Foundation fund

Reading program used by Detroit schools receives $1 million from Webber Foundation

A reading intervention program at select Detroit schools and a community center is receiving a $1 million grant from a Macomb County-based foundation that will allow it to expand its services this year.

Beyond Basics this week announced the donation from the Wayne and Joan Webber Foundation, which has donated a total of $6 million to support the nonprofit’s literacy efforts since 2006.

The $1 million donation will expand the program that provides intensive, one-on-one literacy tutoring that has a 90% success rate in getting students to learn grade-level reading skills in an average of six weeks.

Beyond Basics is present in nine high schools and four elementary schools in Detroit. They also provide services to the Durfee Innovation Society’s Family Literacy Center in Detroit.

Pamela Good, co-founder and CEO of Beyond Basics, said the partnership offers students who need extra reading support the critical opportunity to improve their foundational literacy skills while learning about the life of Wayne Webber, l ex-owner of highway construction company WW Webber Inc.

“The generous donation helps us serve more students in Southeast Michigan, including hiring many more tutors,” Good said. “While other students have sadly fallen behind due to COVID-19 school disruptions, our students can get the resources they need and make progress in reading.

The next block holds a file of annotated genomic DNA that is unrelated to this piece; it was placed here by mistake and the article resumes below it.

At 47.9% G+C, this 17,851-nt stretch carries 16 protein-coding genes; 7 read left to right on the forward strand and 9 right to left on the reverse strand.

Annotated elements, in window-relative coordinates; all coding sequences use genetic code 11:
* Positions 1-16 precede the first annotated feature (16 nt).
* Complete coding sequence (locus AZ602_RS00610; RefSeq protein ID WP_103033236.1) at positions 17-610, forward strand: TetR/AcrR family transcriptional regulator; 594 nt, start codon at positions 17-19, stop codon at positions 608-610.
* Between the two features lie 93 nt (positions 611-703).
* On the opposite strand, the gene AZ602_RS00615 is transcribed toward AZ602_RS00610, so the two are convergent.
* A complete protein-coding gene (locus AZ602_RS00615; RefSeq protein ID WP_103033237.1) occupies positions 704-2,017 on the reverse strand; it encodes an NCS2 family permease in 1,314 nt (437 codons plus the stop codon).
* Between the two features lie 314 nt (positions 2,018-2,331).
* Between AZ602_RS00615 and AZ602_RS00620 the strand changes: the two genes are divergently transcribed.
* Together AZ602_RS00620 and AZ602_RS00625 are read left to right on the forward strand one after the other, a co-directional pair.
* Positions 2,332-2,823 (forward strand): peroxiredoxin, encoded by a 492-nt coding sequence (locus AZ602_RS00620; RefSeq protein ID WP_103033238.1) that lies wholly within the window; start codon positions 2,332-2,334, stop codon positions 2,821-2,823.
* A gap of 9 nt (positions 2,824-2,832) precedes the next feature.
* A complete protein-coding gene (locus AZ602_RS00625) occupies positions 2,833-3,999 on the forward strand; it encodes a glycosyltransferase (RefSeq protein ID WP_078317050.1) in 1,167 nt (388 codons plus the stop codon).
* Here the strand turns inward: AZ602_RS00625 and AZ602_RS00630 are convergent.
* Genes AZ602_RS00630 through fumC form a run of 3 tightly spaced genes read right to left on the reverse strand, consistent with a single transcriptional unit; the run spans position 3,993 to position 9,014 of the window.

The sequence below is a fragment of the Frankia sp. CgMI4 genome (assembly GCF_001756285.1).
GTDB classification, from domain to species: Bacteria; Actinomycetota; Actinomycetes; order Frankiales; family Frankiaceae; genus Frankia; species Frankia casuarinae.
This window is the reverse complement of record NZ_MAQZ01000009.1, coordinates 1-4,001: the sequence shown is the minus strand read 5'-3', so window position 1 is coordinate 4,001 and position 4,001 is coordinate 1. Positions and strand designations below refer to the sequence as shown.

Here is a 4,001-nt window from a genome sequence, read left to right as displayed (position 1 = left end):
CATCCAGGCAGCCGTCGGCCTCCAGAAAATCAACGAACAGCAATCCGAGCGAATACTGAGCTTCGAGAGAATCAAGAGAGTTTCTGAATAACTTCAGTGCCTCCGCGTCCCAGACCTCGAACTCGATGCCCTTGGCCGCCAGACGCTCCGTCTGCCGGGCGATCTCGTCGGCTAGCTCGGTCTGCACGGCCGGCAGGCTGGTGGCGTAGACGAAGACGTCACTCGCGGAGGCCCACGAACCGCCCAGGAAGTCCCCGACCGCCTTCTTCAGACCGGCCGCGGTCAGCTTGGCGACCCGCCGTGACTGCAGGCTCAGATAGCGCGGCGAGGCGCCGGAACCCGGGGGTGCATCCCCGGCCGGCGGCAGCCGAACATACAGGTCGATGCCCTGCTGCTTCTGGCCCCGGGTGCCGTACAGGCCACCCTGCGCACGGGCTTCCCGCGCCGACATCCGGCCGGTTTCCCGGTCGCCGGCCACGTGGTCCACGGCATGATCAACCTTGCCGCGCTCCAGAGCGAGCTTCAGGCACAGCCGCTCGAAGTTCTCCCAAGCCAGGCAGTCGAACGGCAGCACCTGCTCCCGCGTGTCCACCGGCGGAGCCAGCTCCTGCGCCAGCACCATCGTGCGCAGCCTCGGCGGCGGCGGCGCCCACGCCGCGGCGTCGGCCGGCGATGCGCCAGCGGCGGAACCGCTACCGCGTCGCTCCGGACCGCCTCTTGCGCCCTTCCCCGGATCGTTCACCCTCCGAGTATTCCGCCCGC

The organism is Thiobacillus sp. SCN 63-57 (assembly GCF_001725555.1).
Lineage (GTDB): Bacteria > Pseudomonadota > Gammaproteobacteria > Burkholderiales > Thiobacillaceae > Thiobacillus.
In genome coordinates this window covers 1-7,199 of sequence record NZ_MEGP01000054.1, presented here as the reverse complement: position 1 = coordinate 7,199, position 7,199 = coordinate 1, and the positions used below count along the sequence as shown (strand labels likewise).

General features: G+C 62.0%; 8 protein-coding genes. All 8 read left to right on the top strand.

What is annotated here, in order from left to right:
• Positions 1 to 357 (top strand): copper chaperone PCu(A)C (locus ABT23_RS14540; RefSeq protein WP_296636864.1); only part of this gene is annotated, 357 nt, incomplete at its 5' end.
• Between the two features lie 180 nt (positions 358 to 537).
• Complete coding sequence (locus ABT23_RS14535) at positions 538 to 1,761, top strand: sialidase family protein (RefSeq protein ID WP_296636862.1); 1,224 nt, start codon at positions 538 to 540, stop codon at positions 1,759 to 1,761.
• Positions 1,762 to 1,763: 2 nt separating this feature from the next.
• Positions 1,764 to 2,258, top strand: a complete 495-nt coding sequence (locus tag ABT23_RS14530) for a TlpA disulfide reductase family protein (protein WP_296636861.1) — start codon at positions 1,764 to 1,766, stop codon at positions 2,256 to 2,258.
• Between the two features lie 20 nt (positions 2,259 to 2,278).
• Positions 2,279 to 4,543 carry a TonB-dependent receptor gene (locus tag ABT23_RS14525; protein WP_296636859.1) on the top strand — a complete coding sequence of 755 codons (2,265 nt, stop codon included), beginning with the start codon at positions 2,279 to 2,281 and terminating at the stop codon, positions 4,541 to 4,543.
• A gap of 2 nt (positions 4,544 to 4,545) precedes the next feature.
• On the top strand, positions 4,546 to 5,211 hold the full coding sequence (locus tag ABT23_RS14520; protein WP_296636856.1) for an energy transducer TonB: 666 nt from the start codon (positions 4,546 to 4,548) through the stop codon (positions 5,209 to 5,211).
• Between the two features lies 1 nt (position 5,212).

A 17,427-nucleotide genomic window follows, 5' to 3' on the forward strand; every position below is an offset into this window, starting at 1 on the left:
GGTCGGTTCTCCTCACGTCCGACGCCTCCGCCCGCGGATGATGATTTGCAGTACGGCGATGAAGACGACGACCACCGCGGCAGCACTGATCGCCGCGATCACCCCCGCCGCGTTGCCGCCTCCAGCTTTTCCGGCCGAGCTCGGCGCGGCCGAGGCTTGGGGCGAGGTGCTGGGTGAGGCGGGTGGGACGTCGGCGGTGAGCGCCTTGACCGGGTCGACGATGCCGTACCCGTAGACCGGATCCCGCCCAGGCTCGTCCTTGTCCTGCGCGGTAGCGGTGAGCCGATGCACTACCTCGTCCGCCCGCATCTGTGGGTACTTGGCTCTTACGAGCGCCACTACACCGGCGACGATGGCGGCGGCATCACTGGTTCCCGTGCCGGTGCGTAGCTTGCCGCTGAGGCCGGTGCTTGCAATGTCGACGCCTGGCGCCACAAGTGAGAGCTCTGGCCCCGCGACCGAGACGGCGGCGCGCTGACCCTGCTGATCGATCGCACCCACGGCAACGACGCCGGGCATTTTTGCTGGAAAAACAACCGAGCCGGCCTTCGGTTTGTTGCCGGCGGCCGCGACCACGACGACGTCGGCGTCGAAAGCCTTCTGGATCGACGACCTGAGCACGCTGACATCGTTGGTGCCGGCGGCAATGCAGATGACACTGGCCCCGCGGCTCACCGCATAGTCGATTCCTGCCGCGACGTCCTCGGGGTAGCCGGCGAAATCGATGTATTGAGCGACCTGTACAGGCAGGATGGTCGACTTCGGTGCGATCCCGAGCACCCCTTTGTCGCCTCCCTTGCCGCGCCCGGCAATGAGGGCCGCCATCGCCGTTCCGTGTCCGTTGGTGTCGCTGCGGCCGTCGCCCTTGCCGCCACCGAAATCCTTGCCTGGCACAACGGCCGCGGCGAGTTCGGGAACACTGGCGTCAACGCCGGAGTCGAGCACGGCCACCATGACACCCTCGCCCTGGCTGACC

Pamela Good, co-founder and CEO of Beyond Basics, announces a $1 million donation from the Wayne and Joan Webber Foundation to the Beyond Basics Legacy Program in Detroit on Wednesday, February 16, 2021.

The Clinton Township-based Webber Foundation seeks to provide access to quality health care, improve inner-city K-12 education, and food, clothing, and housing for the less fortunate.

Cynthia Webber Helisek, president of the foundation, said her aunt and uncle understood the essential role of literacy in a young person’s life.

“Wayne always said Beyond Basics would be a beacon that would shine across this country, waking people up to the literacy crisis and the importance of dedicated one-on-one tutoring,” Helisek said. “The ability to read and understand the written word should be the foundation of education in every community.”

Good says the program’s model is unique in literacy interventions, administering a diagnostic assessment and implementing an individualized reading plan five days a week, one hour a day, with trained tutors who develop relationships with students.

Once literate, students can achieve their educational goals and become thriving adults personally and professionally, Good said.

“Wayne and Joan have been pivotal in the development of our multi-sensory tutoring program,” said Good. “They were some of the earliest supporters of Beyond Basics, and they have continued to come forward to facilitate our growth whenever the need arose. We are indebted to their generosity and very grateful to have received their encouragement over the years.

The program seeks to hire between 100 and 150 paid tutors until the end of the year. To apply here. Tutors must be available to work Monday through Friday during school hours and can work up to 30 hours per week.

In October, the AA Van Elslander Foundation donated $1.5 million to Denby High School in Detroit to fund Beyond Basics literacy efforts there.

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